This Memorial Day Weekend, you won't find me outside grilling or shaking out my tent. Nope, you'll find this book nerd curled up on the couch (or perhaps, if it's warm enough, a park bench) with my nose in one of these three just-released food memoirs: Delancey by Molly Wizenberg, A Farm Dies Once a Year by Arlo Crawford, and Under Magnolia by Frances Mayes. Think I can get through all of them before we have to go back to work?!
Delancey: A Man, A Woman, A Restaurant, A Marriage by Molly Wizenberg
First up, Molly Wizenberg's newest book Delancey. This book tells the story of Molly's first years with her now-husband Brandon Pettit, his unlikely (or maybe not?!) path to becoming a restaurant owner, and Molly's own surprise at suddenly finding herself involved in the whole business.
Confession: I'm already a third of the way through the book; I couldn't wait for the long weekend. Besides getting pulled in by Molly's unique witty-meets-dreamy writing style, I'm also completely fascinated by her descriptions of the raw process of opening a restaurant. Recipe testing ad nauseam, the heartbreak of finding the "perfect" space only to have it fall through, various regulations to check and double-check... Considering all the hoops a person has to jump through before they even get to the point of actually opening a restaurant, I totally understand Molly's surprise at actually getting there.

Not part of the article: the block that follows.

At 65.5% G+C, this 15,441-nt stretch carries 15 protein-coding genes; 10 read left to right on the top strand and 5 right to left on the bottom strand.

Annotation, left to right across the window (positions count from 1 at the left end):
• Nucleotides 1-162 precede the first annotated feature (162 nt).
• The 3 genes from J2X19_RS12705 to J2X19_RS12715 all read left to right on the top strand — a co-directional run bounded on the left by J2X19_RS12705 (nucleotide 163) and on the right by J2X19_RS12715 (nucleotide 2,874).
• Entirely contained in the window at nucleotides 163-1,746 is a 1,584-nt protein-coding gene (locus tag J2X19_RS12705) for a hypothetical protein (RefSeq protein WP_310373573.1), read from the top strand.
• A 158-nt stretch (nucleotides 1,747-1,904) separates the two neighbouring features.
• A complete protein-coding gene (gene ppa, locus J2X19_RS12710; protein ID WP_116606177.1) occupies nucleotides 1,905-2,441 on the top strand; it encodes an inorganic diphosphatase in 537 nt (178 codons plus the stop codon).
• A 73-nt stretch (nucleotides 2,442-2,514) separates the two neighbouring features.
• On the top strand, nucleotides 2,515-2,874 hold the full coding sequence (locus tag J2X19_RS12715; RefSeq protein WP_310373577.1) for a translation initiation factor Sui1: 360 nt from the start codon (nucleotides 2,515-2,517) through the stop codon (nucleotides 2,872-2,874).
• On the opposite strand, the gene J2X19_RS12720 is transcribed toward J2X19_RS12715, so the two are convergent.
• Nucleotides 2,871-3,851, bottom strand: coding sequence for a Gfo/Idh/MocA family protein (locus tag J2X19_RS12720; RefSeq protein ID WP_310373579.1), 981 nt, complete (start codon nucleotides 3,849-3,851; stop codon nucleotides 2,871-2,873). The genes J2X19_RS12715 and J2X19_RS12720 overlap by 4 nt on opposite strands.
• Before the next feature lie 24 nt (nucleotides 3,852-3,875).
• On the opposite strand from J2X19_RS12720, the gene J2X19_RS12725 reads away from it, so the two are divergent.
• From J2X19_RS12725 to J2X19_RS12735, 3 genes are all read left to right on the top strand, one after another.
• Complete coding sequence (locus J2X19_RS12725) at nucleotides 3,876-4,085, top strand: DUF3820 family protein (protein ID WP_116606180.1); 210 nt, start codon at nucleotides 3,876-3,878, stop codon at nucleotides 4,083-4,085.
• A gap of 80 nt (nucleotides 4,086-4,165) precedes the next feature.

So far, this is a fun, engaging read, perfect for long sunlit hours on the couch.
A Farm Dies Once a Year: A Memoir by Arlo Crawford
I've come across a few of Arlo Crawford's pieces over the past year, most notably here in the Atlantic and here in the New York Times, so I'm excited to spend some time with his full-length memoir. In A Farm Dies Once a Year, Arlo talks about returning to his parents' farm as an adult and spending a full season working alongside his father. It's partly about farming, yes, but it's also about the strange, uncomfortable situation of having to return to a place you thought you'd long ago left behind.
This promises to be a different kind of memoir from the "back-to-the-earth" stories of starry-eyed urbanites leaving high paying jobs for the dream of a farm in the country. Arlo's tone is meditative and measured; less idealistic and more realistic.
Under Magnolia: A Southern Memoir by Frances Mayes
If you read Under the Tuscan Sun, you know this memoir of Frances Mayes' childhood in Georgia is going to be a treat. Frances Mayes is the queen of description, capable of drawing a scene so vivid and detailed that it feels like you're right there standing beside her. Under Magnolia isn't a food memoir per se, but think of it as an origin story for the food-loving lady Frances Mayes would eventually become. I'm betting it's full of delicious little observations of Southern flavors, aromas, and food memories. Only one way to find out!
What other food memoir or food-related books are you reading right now?